For small business owners, at this time of year thoughts usually turn to hiring. Whether it's part-time help or paying the regular workers overtime, it's a holiday tradition to put that "Help Wanted" sign in the window.
But this year, concerns about depressed consumer sentiment are translating into weak hiring trends.
To bring on workers, there has to be an expectation that business is going to be good. But companies are worried that customers are still holding onto their cash as consumer confidence remains low, says John Challenger, CEO of Challenger, Gray and Christmas, an outplacement firm in Chicago. “Right now everybody’s kind of keeping their powder dry, being cautious, and that is not the kind of environment that leads to strong job growth,” says Challenger.
Bottom line: Don’t count on the little guy to hire a lot of seasonal help between now and the end of the 2011.
For starters, the consumer confidence index fell to 39.8 in October. This is down from the previous nine-month average of 59.6, and lower than the 49.9 reading during the same month last year. If consumers don’t spend, Challenger expects retail employment will be lower than last year, when, according to the Bureau of Labor Statistics, in the three months ending December 2010, the net change in retail jobs was approximately 630,000. This was up from 495,000 for the same period in 2009, but off from 746,800 in 2006.
How important is small business to the indicators for holiday hiring? According to the Small Business Administration’s Office of Advocacy, small businesses employ half of U.S. workers. They also pay 43 percent of total U.S. private payroll, and have generated 65 percent of new jobs over the past 17 years. For holiday hiring to show a bump, small business must be a part of it.
“Certainty and growth have to be there,” says Chason Hecht, President of Retensa, a New York City-based firm specializing in employee retention, “and right now, neither of those are very strong.”
CBIZ, a company in Roanoke, Va., that tracks hiring, found that in September, small business employment shrank by 0.81 percent. The CBIZ Small Business Employment Index, a barometer for hiring trends among companies with 300 or fewer employees, showed that for the third month in a row, hiring in the small business sector trended slightly downward.
Philip Noftsinger, business unit president at CBIZ Payroll Services says, “It’s really about demand. They (small businesses) are going to wait until the last possible minute to invest in additional workers for the holiday season.” If economic news improves, and consumers come out, there is the possibility of a late season employment spike.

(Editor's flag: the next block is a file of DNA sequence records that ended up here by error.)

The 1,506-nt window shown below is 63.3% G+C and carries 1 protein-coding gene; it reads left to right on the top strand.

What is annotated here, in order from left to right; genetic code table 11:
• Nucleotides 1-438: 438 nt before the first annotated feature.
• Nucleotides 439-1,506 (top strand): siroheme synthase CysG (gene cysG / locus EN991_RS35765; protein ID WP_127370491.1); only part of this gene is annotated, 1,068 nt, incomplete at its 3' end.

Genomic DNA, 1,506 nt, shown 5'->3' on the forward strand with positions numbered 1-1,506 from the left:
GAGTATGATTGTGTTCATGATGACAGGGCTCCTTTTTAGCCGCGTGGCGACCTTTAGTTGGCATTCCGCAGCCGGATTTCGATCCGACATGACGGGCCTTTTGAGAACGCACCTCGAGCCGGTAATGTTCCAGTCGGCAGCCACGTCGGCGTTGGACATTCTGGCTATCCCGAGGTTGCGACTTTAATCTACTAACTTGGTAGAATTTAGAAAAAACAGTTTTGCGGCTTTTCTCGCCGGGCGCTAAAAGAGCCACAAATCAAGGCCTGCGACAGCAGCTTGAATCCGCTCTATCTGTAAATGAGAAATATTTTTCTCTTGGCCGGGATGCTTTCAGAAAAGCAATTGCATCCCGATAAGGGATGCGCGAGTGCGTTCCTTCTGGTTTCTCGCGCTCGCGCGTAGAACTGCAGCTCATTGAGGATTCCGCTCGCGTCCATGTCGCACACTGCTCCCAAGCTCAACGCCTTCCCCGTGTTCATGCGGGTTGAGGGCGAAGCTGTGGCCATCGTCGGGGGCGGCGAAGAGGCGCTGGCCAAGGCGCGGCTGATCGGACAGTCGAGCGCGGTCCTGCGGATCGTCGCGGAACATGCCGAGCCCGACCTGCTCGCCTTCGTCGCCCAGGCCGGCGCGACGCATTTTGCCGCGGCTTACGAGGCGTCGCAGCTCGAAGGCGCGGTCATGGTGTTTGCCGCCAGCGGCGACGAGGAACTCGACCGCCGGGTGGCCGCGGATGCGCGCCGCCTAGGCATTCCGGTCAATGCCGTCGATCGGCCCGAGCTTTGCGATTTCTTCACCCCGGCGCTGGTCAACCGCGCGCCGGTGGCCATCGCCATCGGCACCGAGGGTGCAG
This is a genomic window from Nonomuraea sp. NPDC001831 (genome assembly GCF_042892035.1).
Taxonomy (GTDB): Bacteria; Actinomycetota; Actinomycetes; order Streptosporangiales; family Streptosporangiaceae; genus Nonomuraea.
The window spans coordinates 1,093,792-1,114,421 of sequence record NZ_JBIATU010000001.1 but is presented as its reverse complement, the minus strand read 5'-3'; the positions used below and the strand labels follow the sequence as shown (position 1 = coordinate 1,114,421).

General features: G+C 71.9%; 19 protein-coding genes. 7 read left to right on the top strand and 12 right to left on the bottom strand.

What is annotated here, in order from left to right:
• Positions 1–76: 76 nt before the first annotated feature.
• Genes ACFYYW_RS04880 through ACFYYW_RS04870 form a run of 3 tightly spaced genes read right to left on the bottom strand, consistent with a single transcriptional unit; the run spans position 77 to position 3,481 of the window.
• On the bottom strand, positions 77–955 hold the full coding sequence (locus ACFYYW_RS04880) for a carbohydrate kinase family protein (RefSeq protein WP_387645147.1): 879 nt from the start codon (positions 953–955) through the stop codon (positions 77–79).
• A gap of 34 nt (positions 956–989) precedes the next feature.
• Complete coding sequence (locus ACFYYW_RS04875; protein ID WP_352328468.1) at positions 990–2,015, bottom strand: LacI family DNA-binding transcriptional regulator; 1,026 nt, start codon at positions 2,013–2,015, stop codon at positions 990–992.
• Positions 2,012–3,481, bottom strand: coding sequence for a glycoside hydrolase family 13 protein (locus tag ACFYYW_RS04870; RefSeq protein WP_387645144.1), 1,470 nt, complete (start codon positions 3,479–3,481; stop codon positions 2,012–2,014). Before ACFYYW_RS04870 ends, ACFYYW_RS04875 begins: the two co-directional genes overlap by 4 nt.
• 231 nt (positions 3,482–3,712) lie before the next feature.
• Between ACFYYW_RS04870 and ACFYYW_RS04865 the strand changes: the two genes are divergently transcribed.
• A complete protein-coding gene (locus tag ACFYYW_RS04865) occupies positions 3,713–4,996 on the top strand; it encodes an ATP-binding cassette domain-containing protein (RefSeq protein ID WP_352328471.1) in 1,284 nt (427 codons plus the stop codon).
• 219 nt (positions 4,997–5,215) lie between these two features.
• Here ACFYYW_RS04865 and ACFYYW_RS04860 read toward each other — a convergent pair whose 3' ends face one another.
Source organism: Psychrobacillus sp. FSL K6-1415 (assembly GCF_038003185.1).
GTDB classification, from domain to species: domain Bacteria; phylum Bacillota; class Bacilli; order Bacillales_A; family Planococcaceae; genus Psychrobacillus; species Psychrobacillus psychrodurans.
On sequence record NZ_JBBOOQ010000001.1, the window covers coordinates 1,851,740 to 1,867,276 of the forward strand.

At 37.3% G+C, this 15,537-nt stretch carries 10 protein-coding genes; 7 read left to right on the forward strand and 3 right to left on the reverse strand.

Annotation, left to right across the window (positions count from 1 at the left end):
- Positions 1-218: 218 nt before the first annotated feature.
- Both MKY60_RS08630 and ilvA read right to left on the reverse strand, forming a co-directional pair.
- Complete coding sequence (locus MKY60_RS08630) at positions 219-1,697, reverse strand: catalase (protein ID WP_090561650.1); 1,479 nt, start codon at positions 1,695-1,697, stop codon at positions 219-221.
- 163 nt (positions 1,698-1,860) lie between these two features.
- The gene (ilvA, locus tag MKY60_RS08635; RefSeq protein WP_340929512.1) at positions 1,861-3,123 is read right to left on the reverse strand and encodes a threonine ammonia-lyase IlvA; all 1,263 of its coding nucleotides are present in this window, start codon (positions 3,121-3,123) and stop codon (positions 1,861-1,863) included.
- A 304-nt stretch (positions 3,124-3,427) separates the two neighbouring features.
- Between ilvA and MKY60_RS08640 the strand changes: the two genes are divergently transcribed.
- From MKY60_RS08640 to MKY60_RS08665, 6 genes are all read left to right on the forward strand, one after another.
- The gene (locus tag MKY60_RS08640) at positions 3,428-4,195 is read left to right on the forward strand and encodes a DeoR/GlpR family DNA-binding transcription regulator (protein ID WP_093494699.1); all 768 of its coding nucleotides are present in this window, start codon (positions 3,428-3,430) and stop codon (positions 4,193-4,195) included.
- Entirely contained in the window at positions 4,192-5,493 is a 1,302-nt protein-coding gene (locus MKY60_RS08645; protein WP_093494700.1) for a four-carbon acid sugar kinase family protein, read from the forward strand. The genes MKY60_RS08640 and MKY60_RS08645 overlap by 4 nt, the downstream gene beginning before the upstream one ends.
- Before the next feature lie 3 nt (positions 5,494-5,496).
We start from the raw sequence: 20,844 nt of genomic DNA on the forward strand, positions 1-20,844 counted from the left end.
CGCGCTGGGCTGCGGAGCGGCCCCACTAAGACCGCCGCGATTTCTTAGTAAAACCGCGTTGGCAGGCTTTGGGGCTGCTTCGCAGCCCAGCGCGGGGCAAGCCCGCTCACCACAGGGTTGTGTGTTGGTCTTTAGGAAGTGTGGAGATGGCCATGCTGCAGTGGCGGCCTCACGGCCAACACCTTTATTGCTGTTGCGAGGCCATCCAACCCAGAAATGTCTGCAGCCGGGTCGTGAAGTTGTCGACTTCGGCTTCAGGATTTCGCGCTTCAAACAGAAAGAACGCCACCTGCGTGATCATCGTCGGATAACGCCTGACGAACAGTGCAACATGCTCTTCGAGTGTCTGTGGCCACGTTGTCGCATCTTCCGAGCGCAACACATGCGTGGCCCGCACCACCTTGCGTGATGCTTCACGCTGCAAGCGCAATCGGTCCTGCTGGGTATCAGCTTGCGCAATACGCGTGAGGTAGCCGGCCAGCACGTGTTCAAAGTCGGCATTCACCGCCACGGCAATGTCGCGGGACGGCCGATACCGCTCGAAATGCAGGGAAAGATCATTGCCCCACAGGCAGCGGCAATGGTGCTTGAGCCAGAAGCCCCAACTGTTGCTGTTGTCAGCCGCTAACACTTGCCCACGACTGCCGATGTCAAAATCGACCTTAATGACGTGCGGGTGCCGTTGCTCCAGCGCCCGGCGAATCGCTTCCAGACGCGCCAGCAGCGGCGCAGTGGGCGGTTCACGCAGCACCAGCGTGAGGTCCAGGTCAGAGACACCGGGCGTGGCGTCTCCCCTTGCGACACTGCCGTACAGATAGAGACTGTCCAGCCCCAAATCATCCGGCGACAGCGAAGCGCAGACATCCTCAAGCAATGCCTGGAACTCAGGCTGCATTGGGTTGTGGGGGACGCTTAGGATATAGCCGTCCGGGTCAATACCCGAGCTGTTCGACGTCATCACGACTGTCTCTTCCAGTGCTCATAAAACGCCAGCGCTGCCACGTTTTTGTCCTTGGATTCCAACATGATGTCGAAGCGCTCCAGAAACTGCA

According to the National Federation of Independent Business, small business optimism saw a modest gain of 0.8 points in September, ending a six-month decline. While that number is up from recent months, says Holly Wade, senior policy analyst at the NFIB, the figure was still outweighed by those expecting sales to decline.
Still, the good news is that 7 percent more small business owners say they are planning to hire rather than cut employees in the fourth quarter compared with the same time last year. “It might be better than last year, and even better than it was two years ago, but we are not seeing the dramatic jump that we were hoping for,” says Wade. The last time this number was healthy was when it was 14 percent in 2007.
So, while the numbers are trending up, it’s a slow climb. One reason, according to the 350,000-member NFIB, whose largest segments are in retail, construction and services: poor sales have been its members’ number one problem the past three years. “They are certainly not going to hire workers just for the holiday season if they don’t see the sales coming in the front door,” Wade says. She points out that any increases in the cost of running a business — higher taxes, more regulation, or increases in fuel prices — will affect the ability of an owner to pay for an extra employee.
But there are some indications that Santa will win the stare down with the conservative consumer. Commerce department numbers released at the end of October showed spending in the third quarter was the highest it had been all year. It’s been three long years of frugality for many shoppers, and, whether they need to replace a worn out appliance or just want to freshen their wardrobe, Noftsinger notes, “Americans like to spend money, and they have been waiting for an opportunity to do so.”